Emory University, in collaboration with the Georgia Institute of Technology has been awarded an $8.3 million grant by the National Institutes of Health (NIH) to establish a National Exposure Assessment Laboratory.
Investigators from both institutions will join a network of laboratories that will measure the impact of environmental chemicals on children’s health. The network is part of the NIH’s restructuring of the National Children’s Study.
“We can no longer study the environment one chemical at a time,” explains Gary Miller, PhD, professor and associate dean for research at the Rollins School of Public Health. “We must embrace the complexity of our exposures if we are going to get to the root causes of disease. This award gets us one step closer to unraveling the mystery of the exposome.”
The new program builds upon the emerging concept of the exposome — the environmental equivalent of the genome. In 2013, Emory was awarded a center grant entitled HERCULES: Health and Exposome Research Center. The HERCULES Center was designed to support research on the exposome at Emory and Georgia Tech. The new assessment laboratory provides the outstanding resources of HERCULES to investigators across the country engaged in children’s health research.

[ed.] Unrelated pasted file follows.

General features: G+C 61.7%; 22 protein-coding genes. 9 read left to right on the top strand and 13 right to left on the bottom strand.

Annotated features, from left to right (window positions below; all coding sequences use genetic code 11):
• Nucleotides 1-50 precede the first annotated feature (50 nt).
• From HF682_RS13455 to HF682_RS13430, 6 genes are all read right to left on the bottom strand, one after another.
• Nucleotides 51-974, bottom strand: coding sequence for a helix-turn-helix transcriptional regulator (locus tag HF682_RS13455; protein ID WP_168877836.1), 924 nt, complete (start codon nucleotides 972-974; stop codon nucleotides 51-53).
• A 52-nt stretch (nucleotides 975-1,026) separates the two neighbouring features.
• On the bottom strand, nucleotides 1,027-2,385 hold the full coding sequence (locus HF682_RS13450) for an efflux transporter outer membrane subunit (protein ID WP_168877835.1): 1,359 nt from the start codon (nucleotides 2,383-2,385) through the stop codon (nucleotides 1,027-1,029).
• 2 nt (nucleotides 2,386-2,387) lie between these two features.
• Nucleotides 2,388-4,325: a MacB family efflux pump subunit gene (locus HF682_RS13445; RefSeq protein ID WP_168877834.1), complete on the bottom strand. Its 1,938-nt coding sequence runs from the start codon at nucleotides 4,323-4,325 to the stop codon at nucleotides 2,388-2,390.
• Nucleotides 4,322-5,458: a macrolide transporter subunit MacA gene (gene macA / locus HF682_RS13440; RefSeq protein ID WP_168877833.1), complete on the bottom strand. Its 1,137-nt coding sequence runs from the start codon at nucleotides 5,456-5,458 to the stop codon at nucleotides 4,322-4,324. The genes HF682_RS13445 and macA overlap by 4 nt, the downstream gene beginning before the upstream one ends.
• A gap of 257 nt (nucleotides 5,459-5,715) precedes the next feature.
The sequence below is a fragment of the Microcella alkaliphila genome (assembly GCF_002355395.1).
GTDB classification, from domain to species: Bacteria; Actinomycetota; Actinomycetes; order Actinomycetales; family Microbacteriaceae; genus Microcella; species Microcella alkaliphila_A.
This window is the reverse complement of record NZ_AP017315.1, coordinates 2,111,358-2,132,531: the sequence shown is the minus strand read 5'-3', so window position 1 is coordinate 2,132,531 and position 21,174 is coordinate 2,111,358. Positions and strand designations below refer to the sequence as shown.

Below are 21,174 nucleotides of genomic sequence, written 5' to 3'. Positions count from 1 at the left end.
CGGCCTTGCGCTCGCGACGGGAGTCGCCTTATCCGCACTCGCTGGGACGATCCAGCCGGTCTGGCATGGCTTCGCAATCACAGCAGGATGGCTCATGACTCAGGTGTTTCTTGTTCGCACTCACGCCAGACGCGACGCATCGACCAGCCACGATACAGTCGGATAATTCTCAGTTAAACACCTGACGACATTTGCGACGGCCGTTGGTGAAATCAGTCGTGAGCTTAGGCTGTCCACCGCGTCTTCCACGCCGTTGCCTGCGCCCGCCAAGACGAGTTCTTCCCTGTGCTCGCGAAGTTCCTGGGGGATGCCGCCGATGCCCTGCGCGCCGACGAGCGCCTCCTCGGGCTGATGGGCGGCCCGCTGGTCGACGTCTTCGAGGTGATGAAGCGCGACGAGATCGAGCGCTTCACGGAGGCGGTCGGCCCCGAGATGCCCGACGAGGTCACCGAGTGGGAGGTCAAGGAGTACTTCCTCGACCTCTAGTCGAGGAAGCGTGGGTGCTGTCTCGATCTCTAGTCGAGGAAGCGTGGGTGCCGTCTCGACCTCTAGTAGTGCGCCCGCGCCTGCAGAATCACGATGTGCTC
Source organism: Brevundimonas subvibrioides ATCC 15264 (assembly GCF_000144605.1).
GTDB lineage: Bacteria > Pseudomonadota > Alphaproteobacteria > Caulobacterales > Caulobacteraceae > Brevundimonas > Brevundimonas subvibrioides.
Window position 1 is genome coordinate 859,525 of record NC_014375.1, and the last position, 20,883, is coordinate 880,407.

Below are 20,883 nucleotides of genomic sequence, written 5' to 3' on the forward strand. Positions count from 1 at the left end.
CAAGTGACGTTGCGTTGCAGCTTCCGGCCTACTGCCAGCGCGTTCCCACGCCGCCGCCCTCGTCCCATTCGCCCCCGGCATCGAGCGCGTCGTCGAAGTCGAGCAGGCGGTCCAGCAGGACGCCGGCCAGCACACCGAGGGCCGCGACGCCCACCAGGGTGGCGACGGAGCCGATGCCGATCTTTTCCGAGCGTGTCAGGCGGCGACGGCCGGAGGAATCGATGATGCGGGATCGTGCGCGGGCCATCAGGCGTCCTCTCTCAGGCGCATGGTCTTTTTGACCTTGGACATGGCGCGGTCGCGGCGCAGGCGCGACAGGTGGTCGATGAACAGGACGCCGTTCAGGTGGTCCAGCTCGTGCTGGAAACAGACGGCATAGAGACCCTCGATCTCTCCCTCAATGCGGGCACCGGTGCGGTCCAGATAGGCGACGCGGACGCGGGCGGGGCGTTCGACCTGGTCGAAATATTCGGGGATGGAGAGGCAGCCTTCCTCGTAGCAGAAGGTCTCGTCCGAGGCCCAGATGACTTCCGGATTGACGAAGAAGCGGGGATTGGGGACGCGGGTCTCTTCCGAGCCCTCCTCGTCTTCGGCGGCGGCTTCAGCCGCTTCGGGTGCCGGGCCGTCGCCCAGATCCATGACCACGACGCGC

“Technology advances have become a powerful driver in studying and understanding the start and spread of disease,” said NIH Director Francis S. Collins, MD, PhD. “These projects will expand the toolbox available to researchers to improve our ability to characterize environmental exposures, understand how environmental exposures affect in utero development and function, and bolster the infrastructure for exposure research.”
By Melva Robertson
France has launched an offshore green hydrogen production platform at the country’s Port of Saint-Nazaire this week, along with its first offshore wind farm. The hydrogen plant, which its operators say is the world’s first facility of its type, coincides with the launch of another “first of its kind” facility in Sweden dedicated to storing hydrogen in an underground lined rock cavern (LRC).
The project sets up the Hydrogen Valley in Rome, the first industrial-scale technological hub for the development of the national supply chain for the production, transport, storage and use of hydrogen for the decarbonization of industrial processes and for sustainable mobility.
At first glance, hydrogen seems to be the perfect solution to our energy needs. It doesn’t produce any carbon dioxide when used. It can store energy for long periods of time. It doesn’t leave behind hazardous waste materials, like nuclear does. And it doesn’t require large swathes of land to be flooded, like hydroelectricity. Seems too good to be true. So…what’s the catch?